Human health is impacted in other ways by factory farming. Just this past August, Cargill announced a recall of 185,000 pounds of ground turkey due to Salmonella contamination. With recalls and food-borne illnesses on the rise as a result of conditions in factory farms, it seems wise to avoid these foods for that reason alone.

Factory farmed meat is also implicated in long-term health consequences. Resistance to antibiotics is now a growing concern among many in the medical field and it is largely due to the 29 million pounds administered to factory-raised animals every year. As it stands today, one out of six cases of Campylobacter infection, the most common cause of bacterial food poisoning, is resistant to the antibiotic most used to treat it. And nearly all strains of Staphylococcal infections have become resistant to penicillin, while many are developing resistance to newer drugs as well. Indeed, 80 percent of all antibiotics used in this country are used on factory-farmed animals according to an FDA report.

And finally, there is the nitty-gritty of nutritional value in these factory-farmed foods. Studies show that pastured-based meat and dairy are far more nutritious than their conventional counterparts. They are richer in antioxidants; including vitamins E, beta-carotene, and vitamin C and contain far more Omega-3 fatty acids. Turkeys that are raised on grass and allowed to roam around and practice normal turkey behavior are healthier, safer to eat, good for the environment, and get to live a happy life. Our best option is to eat high quality meat and a lot less of it.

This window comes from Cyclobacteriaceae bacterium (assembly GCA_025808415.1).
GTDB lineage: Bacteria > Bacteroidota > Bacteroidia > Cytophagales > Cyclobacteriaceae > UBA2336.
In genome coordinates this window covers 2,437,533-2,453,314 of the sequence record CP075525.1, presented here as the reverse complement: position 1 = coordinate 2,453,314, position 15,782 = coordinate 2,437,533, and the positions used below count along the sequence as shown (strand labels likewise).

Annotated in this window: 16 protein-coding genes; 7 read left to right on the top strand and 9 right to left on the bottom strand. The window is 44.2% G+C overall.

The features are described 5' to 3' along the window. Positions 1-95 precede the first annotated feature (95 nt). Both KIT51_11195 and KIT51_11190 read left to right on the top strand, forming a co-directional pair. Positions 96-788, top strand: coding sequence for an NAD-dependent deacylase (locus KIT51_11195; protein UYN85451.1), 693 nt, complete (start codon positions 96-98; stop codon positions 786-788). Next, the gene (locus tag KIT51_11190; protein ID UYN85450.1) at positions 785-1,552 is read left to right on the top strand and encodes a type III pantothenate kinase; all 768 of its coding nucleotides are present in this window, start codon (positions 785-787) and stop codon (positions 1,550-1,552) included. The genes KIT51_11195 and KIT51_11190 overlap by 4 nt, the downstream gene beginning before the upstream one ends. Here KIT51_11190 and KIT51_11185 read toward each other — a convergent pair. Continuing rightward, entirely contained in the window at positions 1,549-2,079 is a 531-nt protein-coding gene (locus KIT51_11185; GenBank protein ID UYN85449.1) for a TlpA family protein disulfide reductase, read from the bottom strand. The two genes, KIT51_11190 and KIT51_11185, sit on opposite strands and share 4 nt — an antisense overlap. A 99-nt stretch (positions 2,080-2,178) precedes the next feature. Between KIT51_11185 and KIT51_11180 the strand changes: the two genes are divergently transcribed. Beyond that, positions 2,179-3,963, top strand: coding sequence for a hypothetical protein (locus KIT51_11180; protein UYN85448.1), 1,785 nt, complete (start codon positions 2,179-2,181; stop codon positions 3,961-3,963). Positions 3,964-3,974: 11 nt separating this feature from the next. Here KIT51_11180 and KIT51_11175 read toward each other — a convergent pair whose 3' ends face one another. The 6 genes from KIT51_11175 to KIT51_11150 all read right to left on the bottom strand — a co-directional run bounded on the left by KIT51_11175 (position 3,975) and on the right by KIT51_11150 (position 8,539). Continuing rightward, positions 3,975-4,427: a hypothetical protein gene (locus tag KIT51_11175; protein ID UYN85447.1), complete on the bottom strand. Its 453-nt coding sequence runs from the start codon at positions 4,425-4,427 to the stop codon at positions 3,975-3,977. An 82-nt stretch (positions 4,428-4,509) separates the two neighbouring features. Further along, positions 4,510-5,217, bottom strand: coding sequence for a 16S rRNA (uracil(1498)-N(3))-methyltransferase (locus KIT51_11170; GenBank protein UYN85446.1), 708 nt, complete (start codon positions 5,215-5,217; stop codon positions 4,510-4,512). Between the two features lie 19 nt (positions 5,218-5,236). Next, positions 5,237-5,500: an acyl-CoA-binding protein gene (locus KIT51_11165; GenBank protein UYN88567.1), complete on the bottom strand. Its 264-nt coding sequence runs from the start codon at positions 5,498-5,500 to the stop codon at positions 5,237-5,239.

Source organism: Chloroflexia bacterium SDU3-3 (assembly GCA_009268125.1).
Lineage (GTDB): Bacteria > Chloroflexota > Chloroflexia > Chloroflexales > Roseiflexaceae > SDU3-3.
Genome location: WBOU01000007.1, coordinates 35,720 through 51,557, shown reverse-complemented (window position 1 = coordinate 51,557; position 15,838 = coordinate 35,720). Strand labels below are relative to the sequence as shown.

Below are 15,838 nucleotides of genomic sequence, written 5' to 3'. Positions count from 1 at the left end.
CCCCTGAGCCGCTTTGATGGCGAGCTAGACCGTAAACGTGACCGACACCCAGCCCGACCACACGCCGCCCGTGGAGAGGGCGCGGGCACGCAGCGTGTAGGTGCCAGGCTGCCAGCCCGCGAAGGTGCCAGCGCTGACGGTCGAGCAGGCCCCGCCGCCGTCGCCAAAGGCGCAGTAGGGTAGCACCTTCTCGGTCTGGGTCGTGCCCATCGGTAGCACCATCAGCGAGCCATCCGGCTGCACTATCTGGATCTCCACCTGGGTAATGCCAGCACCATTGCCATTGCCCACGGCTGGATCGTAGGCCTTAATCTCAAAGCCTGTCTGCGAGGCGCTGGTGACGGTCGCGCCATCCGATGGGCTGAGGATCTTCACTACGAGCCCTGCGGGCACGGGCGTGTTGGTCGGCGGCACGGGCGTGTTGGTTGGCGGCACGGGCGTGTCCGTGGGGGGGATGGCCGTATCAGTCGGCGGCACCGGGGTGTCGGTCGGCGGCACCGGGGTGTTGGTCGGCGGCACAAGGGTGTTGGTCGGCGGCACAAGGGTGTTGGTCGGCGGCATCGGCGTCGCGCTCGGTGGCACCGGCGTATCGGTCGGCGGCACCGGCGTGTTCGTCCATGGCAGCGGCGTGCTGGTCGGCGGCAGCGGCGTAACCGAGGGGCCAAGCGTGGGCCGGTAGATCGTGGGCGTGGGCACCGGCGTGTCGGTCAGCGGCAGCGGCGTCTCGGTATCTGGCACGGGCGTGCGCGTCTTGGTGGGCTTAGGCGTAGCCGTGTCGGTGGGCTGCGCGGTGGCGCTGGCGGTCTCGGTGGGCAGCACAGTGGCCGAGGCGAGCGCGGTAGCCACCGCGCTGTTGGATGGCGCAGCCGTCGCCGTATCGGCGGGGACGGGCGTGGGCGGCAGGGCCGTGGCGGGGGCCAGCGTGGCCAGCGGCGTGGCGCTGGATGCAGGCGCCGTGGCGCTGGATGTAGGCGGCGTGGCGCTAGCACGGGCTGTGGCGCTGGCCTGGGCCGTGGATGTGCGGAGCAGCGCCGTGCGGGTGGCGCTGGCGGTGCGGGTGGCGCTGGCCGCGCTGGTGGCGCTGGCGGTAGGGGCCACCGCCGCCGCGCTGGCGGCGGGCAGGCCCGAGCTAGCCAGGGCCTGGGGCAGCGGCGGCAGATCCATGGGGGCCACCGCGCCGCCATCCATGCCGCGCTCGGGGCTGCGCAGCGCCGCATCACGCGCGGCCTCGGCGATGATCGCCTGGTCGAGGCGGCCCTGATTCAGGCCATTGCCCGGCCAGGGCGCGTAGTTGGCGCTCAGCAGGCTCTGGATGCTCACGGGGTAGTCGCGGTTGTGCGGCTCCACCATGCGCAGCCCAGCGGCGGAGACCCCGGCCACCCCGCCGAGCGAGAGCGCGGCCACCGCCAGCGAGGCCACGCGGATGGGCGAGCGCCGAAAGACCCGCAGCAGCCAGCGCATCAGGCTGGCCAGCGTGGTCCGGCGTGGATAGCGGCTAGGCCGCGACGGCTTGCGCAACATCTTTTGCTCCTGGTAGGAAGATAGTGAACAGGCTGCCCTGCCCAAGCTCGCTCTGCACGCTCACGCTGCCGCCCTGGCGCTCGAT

So in the spirit of Thanksgiving, let’s be grateful to the turkey that we’re eating and opt out of supporting a system of abuse and environmental destruction. Eat a pasture-raised turkey or make a vegetarian alternative for this year’s Thanksgiving feast.

Eat Wild is a valuable resource for pasture-raised meat and animal products. Brooklyn Based also lists pasture-raised turkeys available for sale in New York City. Slow Food USA has information and resources for heritage breed turkeys. Meatless Monday offers 10 tips for cooking a meatless Thanksgiving.

We have created a petition to tell Butterball—the number one producer of turkeys in America—that Americans are no longer going to purchase turkeys that are inhumanely treated, or support a factory-farm system that creates dire environmental and health consequences. Please sign the petition here.